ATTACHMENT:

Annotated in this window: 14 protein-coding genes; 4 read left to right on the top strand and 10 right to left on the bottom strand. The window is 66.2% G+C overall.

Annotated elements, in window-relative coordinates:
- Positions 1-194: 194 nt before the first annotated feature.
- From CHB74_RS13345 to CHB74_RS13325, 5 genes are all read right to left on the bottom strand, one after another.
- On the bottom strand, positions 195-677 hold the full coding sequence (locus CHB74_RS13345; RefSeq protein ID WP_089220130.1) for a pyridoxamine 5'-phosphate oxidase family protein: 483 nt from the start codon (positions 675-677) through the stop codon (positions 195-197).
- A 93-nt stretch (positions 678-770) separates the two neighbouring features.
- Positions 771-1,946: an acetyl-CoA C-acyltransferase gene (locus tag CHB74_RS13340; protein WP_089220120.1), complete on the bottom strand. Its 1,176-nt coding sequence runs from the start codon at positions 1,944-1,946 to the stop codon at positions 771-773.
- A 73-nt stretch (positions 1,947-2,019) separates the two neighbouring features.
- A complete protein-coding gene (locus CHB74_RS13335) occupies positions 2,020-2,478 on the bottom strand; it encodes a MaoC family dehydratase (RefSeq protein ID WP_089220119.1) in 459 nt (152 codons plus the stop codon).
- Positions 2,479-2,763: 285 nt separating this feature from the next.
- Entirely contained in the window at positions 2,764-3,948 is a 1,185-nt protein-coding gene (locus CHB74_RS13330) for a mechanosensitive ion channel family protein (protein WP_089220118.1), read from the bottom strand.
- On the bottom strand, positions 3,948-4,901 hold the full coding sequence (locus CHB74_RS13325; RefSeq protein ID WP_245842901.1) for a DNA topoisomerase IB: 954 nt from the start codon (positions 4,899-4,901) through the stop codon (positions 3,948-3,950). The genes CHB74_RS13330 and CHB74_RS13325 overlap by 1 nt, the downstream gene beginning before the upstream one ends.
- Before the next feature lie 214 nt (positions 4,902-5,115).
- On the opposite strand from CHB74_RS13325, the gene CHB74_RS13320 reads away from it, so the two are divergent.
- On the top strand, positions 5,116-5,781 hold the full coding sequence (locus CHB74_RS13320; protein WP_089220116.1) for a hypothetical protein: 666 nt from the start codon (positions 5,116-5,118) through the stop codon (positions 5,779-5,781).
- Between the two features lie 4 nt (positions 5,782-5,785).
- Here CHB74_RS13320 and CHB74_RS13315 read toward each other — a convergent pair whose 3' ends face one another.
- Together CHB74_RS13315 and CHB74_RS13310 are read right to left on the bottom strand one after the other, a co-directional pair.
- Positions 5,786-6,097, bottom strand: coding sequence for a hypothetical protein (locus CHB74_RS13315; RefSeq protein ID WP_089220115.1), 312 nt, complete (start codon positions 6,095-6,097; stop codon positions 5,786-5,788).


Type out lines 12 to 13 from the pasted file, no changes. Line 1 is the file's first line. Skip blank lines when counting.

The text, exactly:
- On the bottom strand, positions 3,948-4,901 hold the full coding sequence (locus CHB74_RS13325; RefSeq protein ID WP_245842901.1) for a DNA topoisomerase IB: 954 nt from the start codon (positions 4,899-4,901) through the stop codon (positions 3,948-3,950). The genes CHB74_RS13330 and CHB74_RS13325 overlap by 1 nt, the downstream gene beginning before the upstream one ends.
- Before the next feature lie 214 nt (positions 4,902-5,115).